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Australian nurse faces prison for running surrogacy clinic in Cambodia

Weeks after Cambodia cracked down on its commercial surrogacy industry, an Australian woman is facing trafficking charges. The industry was recently banned in Thailand, India and Nepal as well.

A Cambodian court has charged an Australian woman for operating an illegal clinic that offered surrogacy services to foreign couples, police said on Monday.

 

The practice, which pairs would-be parents with local surrogate mothers, has only been illegal in the country since last month.

Tammy Davis-Charles was arrested in the capital, Phnom Penh, on Friday along with two Cambodian staff. The arrests were the result of a 10-month investigation into Davis-Charles' clinic Fertility Solutions PGD, police said. The clinic charged foreign clients $50,000 (47,000 euros) for surrogacy services and paid Cambodian women upwards of $10,000 to carry the clients' child.

On the clinic's website, Davis-Charles described offering surrogocy services as "the most rewarding and fulfilling job I could ask for."

Industry ban

Commercial surrogacy had gone unregulated in Cambodia until October, when the Southeast Asian country moved to ban the booming industry, following the lead of Thailand, India and Nepal. Many couples from developed countries, struggling to conceive a child turn to Asian countries like Cambodia for affordable surrogacy services.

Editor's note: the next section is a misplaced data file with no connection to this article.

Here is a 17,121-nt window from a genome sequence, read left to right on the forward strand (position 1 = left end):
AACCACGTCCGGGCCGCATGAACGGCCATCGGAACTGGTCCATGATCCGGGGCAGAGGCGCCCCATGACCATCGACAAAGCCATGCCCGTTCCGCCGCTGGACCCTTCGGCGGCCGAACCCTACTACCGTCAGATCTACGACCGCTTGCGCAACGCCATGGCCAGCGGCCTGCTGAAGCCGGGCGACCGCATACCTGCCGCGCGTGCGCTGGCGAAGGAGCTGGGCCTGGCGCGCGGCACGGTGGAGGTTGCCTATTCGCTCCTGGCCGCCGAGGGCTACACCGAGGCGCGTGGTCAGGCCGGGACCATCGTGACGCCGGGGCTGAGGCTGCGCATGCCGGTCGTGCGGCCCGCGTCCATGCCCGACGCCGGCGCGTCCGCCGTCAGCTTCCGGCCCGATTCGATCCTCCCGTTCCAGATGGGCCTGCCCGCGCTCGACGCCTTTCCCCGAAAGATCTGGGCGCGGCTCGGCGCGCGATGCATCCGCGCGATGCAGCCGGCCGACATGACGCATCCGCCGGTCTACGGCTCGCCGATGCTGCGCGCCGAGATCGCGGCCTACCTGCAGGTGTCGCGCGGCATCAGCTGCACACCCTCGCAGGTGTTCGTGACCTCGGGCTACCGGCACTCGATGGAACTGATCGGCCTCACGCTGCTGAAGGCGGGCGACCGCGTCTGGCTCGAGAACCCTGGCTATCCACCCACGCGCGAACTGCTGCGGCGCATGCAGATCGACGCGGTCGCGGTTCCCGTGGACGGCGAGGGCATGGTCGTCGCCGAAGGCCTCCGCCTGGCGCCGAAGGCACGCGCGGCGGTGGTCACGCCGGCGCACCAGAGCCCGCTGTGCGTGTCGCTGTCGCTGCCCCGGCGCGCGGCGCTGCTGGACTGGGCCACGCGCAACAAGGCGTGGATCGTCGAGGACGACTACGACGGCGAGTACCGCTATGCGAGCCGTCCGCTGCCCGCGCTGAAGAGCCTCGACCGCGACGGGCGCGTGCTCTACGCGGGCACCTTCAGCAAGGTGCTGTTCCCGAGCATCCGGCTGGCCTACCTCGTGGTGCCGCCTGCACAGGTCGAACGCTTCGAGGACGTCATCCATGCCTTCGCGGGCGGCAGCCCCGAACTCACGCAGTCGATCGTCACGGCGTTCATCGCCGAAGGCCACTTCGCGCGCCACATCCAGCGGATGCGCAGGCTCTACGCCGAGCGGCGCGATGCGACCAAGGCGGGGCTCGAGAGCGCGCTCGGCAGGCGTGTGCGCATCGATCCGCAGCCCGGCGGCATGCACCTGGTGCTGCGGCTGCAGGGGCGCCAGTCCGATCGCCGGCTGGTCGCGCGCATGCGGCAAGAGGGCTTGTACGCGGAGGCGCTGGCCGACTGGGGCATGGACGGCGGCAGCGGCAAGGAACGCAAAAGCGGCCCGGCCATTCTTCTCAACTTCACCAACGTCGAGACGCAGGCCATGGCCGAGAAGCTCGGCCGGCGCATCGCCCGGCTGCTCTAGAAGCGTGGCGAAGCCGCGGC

"If we don't crack down on this, it will blossom," said Cambodian Police Colonel Keo Thea, director of Phnom Penh's anti-trafficking bureau. "We don't want to become a country that exports humans."

Listen to audio 05:58

Surrogacy: a murky business?

Davis-Charles, an Austrialian citizen, had moved her clinic from Thailand to Cambodia over a year ago after Thailand imposed a ban on commercial surrogacy in February 2015.

Davis-Charles did not attend the court hearing on Monday due to illness. She faces a maximum of 17 months in prison and a fine of 1 million riel (230 euros).

ae/tj (Reuters, dpa)

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